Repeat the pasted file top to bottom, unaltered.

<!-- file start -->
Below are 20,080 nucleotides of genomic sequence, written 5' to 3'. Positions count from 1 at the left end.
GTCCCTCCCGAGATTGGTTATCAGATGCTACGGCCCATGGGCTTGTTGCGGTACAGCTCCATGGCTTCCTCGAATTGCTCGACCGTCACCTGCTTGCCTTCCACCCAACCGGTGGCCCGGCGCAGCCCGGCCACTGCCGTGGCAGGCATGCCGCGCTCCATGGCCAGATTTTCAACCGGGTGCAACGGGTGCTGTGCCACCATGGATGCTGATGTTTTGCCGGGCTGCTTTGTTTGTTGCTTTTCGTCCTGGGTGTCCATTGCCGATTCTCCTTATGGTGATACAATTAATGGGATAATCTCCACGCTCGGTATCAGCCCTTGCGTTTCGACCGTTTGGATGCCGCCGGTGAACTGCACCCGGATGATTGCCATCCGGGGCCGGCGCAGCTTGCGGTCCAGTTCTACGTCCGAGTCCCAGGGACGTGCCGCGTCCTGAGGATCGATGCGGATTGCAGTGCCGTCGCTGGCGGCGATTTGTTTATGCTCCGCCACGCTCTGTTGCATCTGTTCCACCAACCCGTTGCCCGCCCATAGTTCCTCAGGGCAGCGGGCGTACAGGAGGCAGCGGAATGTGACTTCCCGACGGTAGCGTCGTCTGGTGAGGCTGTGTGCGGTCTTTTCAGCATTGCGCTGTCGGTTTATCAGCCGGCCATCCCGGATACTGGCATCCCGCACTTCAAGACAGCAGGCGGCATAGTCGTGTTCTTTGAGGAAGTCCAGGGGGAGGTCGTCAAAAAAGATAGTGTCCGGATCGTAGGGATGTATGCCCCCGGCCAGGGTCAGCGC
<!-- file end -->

Below are 20,080 nucleotides of genomic sequence, written 5' to 3'. Positions count from 1 at the left end.
GTCCCTCCCGAGATTGGTTATCAGATGCTACGGCCCATGGGCTTGTTGCGGTACAGCTCCATGGCTTCCTCGAATTGCTCGACCGTCACCTGCTTGCCTTCCACCCAACCGGTGGCCCGGCGCAGCCCGGCCACTGCCGTGGCAGGCATGCCGCGCTCCATGGCCAGATTTTCAACCGGGTGCAACGGGTGCTGTGCCACCATGGATGCTGATGTTTTGCCGGGCTGCTTTGTTTGTTGCTTTTCGTCCTGGGTGTCCATTGCCGATTCTCCTTATGGTGATACAATTAATGGGATAATCTCCACGCTCGGTATCAGCCCTTGCGTTTCGACCGTTTGGATGCCGCCGGTGAACTGCACCCGGATGATTGCCATCCGGGGCCGGCGCAGCTTGCGGTCCAGTTCTACGTCCGAGTCCCAGGGACGTGCCGCGTCCTGAGGATCGATGCGGATTGCAGTGCCGTCGCTGGCGGCGATTTGTTTATGCTCCGCCACGCTCTGTTGCATCTGTTCCACCAACCCGTTGCCCGCCCATAGTTCCTCAGGGCAGCGGGCGTACAGGAGGCAGCGGAATGTGACTTCCCGACGGTAGCGTCGTCTGGTGAGGCTGTGTGCGGTCTTTTCAGCATTGCGCTGTCGGTTTATCAGCCGGCCATCCCGGATACTGGCATCCCGCACTTCAAGACAGCAGGCGGCATAGTCGTGTTCTTTGAGGAAGTCCAGGGGGAGGTCGTCAAAAAAGATAGTGTCCGGATCGTAGGGATGTATGCCCCCGGCCAGGGTCAGCGC